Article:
Optometry Meeting Spotlights Ocular Surface Disease

Caroline Helwick

October 04, 2017

Two hot topics — the role of the retina in neurological diseases and new concepts in ocular surface disease — will headline special symposia at Academy 2017 Chicago, the American Academy of Optometry's (AAOpt) annual conference to be held October 11-14 in Chicago, Illinois. In addition, the meeting will provide a wide array of clinically relevant courses and cutting-edge research in vision sciences.

"The concept that the eye is a 'window to the brain' means we may soon be in a position where various imaging capabilities of the retina will allow for possibly early diagnosis of certain neurological disorders and/or allow close monitoring for progression of the disease," said Neil A. Pence, OD, associate dean of Clinical and Patient Care Services at the Indiana University School of Optometry.

Dr Pence, along with Barbara Caffery, OD, PhD, president-elect of the academy, previewed this year's Plenary Session, "Today's Research, Tomorrow's Practice®: The Eye as a Mirror of the Brain," for Medscape Medical News. The session delves into the latest findings about the role of the retina in such conditions as Parkinson's disease, Alzheimer's disease, and multiple sclerosis.

In the symposium's line-up:

  • Marina Bedny, PhD, from Johns Hopkins, Baltimore, Maryland, will discuss how blindness affects brain development, how the visual cortex repurposes itself, and how the brain differs with regard to congenital vs acquired blindness. She will also describe rare cases of sight recovery.

  • Chris Hudson, PhD, from the University of Waterloo, Ontario, Canda, representing the Ontario Neurodegenerative Disease Research Initiative (ONDRI), will present the first results of ONDRI's research regarding ophthalmologic changes related to stroke, Alzheimer's disease, Parkinson's disease, amyotrophic lateral sclerosis and temporal dementia.

  • Robert Sergott, MD, from Wills Eye Institute, Philadelphia, Pennsylvania, will provide a case-oriented discussion of the diagnostic workup in neurodegenerative diseases.

Focus on Ocular Surface Disease

Attendees will have the tough task of choosing among more than 250 hours of lectures and workshops, 12 section and special interest group symposia, hundreds of scientific papers and posters, and memorable social events, the organizers said.

"All the various content tracks have very strong course line-ups," Dr Pence told Medscape Medical News. "Of particular note this year might be the strength of the material covering ocular surface disease. Ocular surface disease continues to be an important topic, due to the large numbers of individuals affected, new and developing treatment technologies, and increased understanding of the underlying science of these disorders."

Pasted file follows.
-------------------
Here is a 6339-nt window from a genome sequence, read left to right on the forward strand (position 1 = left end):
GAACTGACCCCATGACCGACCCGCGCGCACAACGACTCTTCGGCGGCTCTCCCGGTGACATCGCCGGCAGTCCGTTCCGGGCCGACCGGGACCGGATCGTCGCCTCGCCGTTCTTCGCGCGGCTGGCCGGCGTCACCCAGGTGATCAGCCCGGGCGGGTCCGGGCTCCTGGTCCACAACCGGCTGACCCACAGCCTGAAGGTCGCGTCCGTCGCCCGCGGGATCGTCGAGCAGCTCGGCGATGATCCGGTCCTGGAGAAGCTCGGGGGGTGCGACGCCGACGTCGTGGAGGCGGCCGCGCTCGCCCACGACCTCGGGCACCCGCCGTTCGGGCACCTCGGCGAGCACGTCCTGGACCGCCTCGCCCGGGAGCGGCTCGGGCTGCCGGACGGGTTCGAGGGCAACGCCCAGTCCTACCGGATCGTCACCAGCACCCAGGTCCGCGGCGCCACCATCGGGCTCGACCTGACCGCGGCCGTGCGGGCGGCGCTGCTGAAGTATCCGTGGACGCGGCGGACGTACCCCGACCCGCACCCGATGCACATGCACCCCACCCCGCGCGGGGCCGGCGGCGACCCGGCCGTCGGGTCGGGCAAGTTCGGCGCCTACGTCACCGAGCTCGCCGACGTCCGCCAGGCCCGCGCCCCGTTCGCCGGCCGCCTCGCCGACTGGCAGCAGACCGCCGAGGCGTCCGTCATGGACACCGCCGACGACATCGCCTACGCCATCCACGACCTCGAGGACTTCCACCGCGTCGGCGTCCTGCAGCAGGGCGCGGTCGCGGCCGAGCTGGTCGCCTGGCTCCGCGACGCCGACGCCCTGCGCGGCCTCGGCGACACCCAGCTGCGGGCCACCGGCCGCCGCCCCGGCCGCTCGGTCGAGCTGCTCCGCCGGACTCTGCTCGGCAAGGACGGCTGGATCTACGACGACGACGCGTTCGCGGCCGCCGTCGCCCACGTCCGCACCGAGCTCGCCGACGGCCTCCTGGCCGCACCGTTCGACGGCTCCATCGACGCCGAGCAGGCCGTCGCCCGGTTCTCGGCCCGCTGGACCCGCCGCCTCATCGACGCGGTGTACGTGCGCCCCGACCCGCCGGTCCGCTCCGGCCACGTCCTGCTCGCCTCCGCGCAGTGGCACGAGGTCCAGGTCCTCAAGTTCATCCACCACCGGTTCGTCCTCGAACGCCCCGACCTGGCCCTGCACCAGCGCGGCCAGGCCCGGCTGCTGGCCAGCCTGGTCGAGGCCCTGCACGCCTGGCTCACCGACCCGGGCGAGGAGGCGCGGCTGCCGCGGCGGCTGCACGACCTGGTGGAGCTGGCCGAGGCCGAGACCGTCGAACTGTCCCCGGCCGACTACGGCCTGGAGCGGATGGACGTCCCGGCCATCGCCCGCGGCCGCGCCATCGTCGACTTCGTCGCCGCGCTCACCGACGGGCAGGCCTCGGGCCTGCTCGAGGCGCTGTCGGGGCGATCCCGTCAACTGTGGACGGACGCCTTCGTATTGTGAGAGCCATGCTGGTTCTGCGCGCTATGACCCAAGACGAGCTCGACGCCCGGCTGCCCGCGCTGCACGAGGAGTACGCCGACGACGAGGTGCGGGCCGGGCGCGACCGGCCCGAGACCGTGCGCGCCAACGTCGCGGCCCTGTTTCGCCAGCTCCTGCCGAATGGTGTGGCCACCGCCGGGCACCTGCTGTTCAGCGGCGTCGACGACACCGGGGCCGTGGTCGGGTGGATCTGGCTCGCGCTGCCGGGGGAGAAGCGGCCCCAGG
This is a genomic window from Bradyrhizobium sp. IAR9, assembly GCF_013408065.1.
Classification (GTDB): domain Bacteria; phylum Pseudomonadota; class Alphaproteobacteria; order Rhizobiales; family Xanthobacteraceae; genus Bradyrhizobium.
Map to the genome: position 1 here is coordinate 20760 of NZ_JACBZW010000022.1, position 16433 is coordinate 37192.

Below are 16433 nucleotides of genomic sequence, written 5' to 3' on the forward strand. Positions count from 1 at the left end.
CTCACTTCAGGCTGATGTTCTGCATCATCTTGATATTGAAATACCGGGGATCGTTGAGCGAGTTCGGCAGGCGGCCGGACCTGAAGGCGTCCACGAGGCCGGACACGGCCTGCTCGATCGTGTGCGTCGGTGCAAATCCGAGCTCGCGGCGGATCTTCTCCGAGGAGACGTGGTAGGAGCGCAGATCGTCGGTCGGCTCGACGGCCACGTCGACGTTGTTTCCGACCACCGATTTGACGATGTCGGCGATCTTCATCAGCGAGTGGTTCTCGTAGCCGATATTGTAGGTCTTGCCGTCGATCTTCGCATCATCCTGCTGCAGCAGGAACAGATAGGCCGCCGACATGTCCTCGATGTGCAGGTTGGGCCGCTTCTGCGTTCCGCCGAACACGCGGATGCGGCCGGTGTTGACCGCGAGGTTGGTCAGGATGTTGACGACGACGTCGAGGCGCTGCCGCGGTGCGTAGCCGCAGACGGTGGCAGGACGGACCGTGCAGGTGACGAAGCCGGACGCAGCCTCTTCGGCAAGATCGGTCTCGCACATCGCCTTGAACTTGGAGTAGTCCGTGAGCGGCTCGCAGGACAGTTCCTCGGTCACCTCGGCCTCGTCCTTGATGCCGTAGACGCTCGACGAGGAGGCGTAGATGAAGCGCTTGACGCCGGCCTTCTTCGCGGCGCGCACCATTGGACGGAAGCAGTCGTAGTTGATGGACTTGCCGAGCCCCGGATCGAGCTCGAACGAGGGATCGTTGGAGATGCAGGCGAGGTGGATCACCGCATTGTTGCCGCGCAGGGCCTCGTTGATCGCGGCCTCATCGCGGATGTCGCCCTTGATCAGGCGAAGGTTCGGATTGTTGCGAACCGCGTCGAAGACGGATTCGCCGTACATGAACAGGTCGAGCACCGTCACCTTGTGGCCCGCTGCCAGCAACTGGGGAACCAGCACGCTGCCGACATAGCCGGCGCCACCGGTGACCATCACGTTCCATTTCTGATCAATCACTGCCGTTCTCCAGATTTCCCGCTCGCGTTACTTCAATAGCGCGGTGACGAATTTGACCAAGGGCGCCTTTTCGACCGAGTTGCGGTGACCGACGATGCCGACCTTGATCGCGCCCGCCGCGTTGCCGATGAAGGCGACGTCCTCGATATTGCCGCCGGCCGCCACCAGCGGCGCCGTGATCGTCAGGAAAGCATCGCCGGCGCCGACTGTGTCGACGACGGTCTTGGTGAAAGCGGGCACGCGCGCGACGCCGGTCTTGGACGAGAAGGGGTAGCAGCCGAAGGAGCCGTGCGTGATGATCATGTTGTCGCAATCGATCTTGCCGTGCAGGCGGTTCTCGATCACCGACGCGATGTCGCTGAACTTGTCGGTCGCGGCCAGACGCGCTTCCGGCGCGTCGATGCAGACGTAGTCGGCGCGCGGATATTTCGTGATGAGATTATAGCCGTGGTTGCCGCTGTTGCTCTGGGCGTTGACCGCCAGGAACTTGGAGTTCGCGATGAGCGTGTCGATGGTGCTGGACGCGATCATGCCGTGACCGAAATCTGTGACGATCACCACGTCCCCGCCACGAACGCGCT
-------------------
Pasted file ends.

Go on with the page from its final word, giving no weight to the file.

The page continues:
Falling into this category is the third Joint American Academy of Optometry/American Academy of Ophthalmology Symposium, titled "Ocular Surface Disease: What You May Be Missing." "We will present new thoughts in pathophysiology, treatment, and the hot topic of neuropathology in dry eye disease," said Dr Caffery, who is a comoderator for the session. "This symposium is a continuation of the effort by the two academies to work together to better prepare and support their members in delivering the highest quality eye care."

Through a 2-hour course, attendees will become more familiar with new definitions and other key findings put forth in 2017 by the Tear Film and Ocular Surface Society in its International Dry Eye Workshop II. This was a 2-year effort by 150 experts from 23 counties, and it updates the 2007 landmark report that critically assessed the etiology, management, and global impact of this disorder.

Further research on dry eye will be a feature of the Anterior Segment Section Symposium, "New Perspectives in Dry Eye: Neuropathic Corneal Pain," Dr Pence added.

Rapid-Fire Learning, Precision Medicine

According to Dr Pence, the Lectures and Workshops Committee, which he chairs, is excited to be offering a "rapid fire format" for 14 of its courses. "The audience is updated on the topics in short 12-minute presentations from multiple speakers. These fast-paced hours deliver the most important key points in a concise and attention-grabbing manner," he said.

A new program from the National Institutes of Health, entitled the Precision Medicine Initiative, will enroll 1 million volunteers beginning in 2017 and is intended to fundamentally change the optometrists' approach to patient care. The Hirsch symposium, "Precision Medicine and the Future of Eye Care," will explore the developments that have led to this initiative and what it may mean for the future treatment and prevention of eye disease.

Dr Caffery disclosed financial relationships with Santen, Labtician, Allergan, Shire, and Novartis. Dr Pen has disclosed no relevant financial relationships.

American Academy of Optometry (AAOpt) Annual Conference. October 11-14, 2017.

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